Two fun poems from “Liberty’s Vigil, The Occupy Anthology”

Two poems that I especially enjoyed in Liberty’s Vigil, The Occupy Anthology use form to generate great wit out of the tired language of slogans.

A Villanelle for Hard Times

The unending crisis—begun by the cronies of Shrub.
While many of us entrusted our funds to their banks,
those rich right-wingers ran them like old boys’ clubs.

The billions in bailouts were sent to the Wall St. hub
where executives grabbed all that money without any thanks.
This unending crisis—caused by the cronies of Shrub.

Obama was left with the mess from Republican flubs
that allowed one-percent to outrun the rest of the ranks.
Those rich right-wingers ran Wall St. like old boys’ clubs.

The stock market sank in the midst of all the hubbub,
but the CEO’s kept on pulling their big bonus pranks.
This unending crisis—begun by the cronies of Shrub.

As the non-one-percent, we’re worn out clear down to the nub,
with no jobs, no houses, nobody guarding our flanks.
Those rich right-wingers ran companies like old boys’ clubs.

The financial disaster’s worldwide—people even lack grub.
The new Occupation’s by serious folks, not by cranks.
The unending crisis leads back to the cronies of Shrub
who treat the whole world as their private old boy’s club.

—By Deborah Dashow Ruth

After a long stint at the University of California, Berkeley, Deborah Dashow Ruth is now a full time poet and playwright.

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Build the Apocalypse Inside Your Garage
(a Pantoum)

You build the apocalypse inside your garage,
bolt it together with plastic and duct tape, you’re dreaming.
It’s only a hobby, to see if it’s possible to be God.

You must be profitable to have the right to exist and defraud.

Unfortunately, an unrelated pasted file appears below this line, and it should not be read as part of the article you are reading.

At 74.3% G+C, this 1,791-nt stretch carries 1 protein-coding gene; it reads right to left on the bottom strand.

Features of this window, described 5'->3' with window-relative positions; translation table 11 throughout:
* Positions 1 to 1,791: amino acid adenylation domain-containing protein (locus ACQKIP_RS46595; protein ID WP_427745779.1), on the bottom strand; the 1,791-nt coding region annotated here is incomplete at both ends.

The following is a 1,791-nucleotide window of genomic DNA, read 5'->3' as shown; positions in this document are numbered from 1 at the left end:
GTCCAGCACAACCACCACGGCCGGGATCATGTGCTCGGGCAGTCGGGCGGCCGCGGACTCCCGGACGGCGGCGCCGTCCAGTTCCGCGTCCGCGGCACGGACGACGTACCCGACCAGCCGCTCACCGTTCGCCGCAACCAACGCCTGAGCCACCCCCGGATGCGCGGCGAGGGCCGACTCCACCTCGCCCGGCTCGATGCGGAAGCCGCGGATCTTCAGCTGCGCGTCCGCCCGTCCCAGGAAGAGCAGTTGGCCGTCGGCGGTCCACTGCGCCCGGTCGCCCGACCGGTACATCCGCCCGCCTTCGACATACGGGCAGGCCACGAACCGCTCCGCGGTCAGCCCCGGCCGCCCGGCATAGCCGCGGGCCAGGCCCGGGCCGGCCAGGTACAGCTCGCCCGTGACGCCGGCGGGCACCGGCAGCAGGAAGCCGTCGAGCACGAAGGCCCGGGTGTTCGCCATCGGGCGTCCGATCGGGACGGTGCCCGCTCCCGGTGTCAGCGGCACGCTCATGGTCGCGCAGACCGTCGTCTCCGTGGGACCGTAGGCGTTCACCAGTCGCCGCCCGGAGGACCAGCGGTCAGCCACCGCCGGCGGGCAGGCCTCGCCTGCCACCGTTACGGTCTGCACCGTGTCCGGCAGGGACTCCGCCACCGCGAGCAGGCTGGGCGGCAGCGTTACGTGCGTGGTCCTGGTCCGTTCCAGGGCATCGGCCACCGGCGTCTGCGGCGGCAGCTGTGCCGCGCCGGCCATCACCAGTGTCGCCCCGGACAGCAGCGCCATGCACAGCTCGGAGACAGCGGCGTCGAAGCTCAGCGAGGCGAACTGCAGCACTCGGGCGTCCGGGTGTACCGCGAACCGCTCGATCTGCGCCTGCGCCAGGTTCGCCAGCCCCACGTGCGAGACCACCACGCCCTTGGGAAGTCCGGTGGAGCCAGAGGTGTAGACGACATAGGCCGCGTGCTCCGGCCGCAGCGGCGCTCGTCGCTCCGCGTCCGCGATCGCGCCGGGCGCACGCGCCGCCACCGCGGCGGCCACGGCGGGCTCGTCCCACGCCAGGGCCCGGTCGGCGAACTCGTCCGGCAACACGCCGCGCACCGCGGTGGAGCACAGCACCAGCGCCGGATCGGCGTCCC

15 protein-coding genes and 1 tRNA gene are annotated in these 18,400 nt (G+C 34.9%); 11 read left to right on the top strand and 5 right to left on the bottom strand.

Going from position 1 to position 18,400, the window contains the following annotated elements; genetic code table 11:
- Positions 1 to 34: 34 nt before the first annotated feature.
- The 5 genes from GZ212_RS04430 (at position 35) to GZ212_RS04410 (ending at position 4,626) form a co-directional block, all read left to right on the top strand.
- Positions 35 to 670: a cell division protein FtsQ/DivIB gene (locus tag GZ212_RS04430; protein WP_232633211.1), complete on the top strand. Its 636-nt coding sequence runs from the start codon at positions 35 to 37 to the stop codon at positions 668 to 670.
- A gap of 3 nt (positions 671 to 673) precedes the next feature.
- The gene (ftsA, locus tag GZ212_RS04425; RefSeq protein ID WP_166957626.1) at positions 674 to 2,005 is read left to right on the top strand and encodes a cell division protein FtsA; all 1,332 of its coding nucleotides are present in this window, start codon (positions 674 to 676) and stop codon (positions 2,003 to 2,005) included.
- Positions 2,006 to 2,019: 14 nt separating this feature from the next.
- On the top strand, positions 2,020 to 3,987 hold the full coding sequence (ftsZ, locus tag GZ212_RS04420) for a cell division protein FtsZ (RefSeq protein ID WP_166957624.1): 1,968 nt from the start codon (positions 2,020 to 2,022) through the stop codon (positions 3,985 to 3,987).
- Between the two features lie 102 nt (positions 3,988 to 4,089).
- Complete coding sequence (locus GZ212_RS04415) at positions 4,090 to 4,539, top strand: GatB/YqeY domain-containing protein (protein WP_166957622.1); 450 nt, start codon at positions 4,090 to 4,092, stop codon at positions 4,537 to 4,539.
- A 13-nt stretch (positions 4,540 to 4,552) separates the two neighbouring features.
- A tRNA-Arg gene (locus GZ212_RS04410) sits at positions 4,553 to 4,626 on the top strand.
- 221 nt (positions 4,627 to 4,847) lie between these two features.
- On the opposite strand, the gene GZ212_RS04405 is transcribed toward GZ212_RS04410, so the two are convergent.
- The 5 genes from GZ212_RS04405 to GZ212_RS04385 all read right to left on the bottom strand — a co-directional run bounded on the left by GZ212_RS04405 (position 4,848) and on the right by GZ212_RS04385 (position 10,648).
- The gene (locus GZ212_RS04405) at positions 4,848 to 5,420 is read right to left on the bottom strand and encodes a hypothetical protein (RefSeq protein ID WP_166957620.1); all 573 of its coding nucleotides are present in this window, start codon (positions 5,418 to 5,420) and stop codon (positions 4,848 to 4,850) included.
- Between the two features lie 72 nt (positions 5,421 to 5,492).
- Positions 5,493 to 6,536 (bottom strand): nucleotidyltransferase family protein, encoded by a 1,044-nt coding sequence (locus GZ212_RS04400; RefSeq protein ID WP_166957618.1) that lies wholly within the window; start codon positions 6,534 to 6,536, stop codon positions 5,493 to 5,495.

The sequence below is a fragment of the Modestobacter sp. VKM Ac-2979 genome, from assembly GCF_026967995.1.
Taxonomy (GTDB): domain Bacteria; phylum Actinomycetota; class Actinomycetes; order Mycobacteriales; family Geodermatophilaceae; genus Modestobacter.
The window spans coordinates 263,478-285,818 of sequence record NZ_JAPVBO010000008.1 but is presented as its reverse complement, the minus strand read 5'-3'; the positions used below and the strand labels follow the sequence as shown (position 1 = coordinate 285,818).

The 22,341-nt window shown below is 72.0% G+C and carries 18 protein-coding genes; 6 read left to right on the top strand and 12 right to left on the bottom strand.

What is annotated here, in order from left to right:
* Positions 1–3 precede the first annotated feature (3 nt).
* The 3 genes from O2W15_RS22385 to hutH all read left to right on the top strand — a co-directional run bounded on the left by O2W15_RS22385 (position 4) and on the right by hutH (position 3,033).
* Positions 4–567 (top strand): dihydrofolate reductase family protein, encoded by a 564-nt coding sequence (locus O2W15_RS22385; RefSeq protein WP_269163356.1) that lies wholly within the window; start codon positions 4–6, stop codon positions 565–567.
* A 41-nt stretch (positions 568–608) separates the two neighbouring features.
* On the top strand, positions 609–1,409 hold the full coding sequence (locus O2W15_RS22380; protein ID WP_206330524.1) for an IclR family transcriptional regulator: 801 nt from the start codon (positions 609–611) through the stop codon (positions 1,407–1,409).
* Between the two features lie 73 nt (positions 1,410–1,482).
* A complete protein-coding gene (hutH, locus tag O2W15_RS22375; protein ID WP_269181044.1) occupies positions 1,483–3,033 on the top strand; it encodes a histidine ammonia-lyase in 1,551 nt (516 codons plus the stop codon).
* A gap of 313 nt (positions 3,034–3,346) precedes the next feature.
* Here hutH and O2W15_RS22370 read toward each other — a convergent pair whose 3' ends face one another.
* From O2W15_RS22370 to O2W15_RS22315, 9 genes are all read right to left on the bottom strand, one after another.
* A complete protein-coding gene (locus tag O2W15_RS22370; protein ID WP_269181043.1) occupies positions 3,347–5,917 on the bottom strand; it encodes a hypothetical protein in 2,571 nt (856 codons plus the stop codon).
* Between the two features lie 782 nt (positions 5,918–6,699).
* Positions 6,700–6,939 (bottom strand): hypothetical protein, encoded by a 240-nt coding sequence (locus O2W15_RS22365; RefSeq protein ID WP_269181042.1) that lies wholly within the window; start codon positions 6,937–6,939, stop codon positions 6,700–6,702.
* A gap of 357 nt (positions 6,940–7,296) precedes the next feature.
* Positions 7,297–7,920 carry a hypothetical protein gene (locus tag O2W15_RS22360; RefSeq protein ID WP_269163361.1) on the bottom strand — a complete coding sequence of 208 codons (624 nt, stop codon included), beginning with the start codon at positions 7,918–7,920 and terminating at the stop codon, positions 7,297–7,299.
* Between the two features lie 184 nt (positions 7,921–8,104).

You pay homage to the superheroes painted on your ceiling,
a chapel of façade. Build the apocalypse inside your garage.

Pray for another Harrison Ford to save your from yourself. Applaud
Cowboys & Aliens, or Rise of the Planet of the Apes streaming
into your home. It’s the American way, to see if it’s possible to be God.

Is there life on Mars? You are lonely on a planet overflowing with people, a fraud.
Your body clones itself to keep from dying, to keep up with your lying.
Create your own apocalypse inside your garage.

What is desire, after all, than another name for god. Awed
by money, sex, power and a fast car, you keep on fucking
with your own mirage. It’s only a hobby, you said, you wanted to be God.

You split atoms in your kitchen, start a nuclear reaction on your stove, you tread
too far, blow your wad on cloning the gods, you are crying
for another apocalypse inside your own garage.
It’s only a hobby, you said, you thought you were God.

—By Jules Nyquist

Jules Nyquist of Albuquerque, New Mexico, has a forthcoming book, Appetites: poems on food, drink and sex (with recipes), from Beatlick Press. Meanwhile, check out her blog and website. The title for this poem came from a New York Times headline.

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Liberty’s Vigil, The Occupy Anthology: 99 Poets among the 99% was edited by Karla Linn Merrifield and Dwain Wilder, and published by Michael Czarnecki of FootHills Publishing.

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